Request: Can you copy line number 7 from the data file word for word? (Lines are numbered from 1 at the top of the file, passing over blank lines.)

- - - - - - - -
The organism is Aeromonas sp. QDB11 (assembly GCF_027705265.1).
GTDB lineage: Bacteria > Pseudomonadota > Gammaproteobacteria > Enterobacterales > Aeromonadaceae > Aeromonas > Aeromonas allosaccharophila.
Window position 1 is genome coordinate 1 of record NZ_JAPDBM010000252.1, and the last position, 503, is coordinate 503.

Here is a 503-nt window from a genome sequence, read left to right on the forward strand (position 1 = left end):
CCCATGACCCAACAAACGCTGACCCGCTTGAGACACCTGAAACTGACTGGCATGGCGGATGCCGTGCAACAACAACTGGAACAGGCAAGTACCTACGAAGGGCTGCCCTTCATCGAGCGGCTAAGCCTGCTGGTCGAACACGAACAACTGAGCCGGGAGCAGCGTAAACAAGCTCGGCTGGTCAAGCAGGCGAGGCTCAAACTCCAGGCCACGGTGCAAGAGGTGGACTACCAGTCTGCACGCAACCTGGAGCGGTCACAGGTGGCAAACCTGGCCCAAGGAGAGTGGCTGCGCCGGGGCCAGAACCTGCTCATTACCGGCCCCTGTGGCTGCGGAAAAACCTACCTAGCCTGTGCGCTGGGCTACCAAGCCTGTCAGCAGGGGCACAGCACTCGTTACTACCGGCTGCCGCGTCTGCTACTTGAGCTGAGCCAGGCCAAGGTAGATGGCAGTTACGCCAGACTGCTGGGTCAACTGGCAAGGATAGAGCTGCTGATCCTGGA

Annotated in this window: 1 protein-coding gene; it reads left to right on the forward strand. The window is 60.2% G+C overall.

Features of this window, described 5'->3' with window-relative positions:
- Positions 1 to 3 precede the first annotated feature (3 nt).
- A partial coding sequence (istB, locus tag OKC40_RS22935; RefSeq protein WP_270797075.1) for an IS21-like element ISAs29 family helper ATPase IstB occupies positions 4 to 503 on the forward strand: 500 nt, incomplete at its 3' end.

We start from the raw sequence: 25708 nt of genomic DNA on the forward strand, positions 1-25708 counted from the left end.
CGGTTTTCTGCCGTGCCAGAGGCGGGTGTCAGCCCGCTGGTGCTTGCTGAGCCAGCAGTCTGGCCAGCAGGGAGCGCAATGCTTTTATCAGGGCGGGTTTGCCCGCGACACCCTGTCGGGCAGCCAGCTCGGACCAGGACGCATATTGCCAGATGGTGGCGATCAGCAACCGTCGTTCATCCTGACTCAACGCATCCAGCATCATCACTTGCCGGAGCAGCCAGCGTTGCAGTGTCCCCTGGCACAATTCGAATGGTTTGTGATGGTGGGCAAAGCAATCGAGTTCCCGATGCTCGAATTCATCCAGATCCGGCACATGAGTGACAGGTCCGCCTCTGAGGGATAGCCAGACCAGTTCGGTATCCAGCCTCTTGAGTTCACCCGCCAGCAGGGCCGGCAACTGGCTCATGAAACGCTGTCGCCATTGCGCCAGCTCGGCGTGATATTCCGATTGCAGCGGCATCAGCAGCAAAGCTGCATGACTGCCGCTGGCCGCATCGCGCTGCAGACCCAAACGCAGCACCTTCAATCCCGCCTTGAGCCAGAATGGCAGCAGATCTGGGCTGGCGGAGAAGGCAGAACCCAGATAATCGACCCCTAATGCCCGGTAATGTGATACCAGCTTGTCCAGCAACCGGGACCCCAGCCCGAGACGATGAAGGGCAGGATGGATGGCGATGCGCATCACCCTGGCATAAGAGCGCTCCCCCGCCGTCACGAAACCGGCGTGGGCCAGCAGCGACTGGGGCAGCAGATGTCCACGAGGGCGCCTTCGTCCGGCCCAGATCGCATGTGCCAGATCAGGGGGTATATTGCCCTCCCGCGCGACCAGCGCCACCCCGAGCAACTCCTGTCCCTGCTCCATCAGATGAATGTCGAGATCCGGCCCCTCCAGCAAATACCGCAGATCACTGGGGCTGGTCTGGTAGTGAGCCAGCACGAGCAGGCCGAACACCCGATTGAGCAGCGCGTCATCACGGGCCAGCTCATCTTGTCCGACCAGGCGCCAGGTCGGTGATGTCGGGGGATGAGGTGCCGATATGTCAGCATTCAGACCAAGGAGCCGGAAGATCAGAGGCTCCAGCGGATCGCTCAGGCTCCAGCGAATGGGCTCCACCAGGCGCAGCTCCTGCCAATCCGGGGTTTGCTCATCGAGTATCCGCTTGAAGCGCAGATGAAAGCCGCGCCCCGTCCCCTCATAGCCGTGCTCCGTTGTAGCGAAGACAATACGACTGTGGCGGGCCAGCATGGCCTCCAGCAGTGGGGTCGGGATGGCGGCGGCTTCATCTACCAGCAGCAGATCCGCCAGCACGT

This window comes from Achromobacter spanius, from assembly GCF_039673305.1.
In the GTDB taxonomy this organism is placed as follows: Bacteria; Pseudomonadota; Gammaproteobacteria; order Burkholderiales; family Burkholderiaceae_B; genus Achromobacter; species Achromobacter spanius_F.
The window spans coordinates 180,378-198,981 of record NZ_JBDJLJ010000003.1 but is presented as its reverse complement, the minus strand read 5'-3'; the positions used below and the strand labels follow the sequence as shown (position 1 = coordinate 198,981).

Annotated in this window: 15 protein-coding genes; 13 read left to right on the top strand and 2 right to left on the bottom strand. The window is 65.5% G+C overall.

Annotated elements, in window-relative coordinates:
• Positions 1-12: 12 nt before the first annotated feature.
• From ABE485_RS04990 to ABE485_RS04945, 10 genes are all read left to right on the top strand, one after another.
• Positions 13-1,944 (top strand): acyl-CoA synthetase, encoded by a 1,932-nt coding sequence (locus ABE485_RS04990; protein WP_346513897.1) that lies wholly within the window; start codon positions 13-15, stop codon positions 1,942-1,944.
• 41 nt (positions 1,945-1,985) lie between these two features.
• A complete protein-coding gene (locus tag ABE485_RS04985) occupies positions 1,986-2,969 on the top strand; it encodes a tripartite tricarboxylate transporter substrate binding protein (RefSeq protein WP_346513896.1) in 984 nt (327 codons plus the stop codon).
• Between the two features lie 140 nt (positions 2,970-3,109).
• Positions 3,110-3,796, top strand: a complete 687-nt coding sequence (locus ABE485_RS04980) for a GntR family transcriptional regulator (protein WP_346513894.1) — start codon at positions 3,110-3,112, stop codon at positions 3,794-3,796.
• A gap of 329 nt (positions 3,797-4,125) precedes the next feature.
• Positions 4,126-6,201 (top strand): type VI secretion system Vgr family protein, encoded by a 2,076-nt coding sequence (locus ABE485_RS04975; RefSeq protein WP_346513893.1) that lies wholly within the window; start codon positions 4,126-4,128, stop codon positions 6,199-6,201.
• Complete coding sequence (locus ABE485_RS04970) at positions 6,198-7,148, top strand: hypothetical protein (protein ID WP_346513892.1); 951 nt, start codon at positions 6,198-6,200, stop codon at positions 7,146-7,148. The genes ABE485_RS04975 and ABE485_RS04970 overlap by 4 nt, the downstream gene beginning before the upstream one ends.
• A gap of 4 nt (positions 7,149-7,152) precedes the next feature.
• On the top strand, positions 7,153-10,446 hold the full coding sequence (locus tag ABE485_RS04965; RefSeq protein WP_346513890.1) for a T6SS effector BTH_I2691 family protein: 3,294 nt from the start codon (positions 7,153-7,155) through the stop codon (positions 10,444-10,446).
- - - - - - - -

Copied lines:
Features of this window, described 5'->3' with window-relative positions: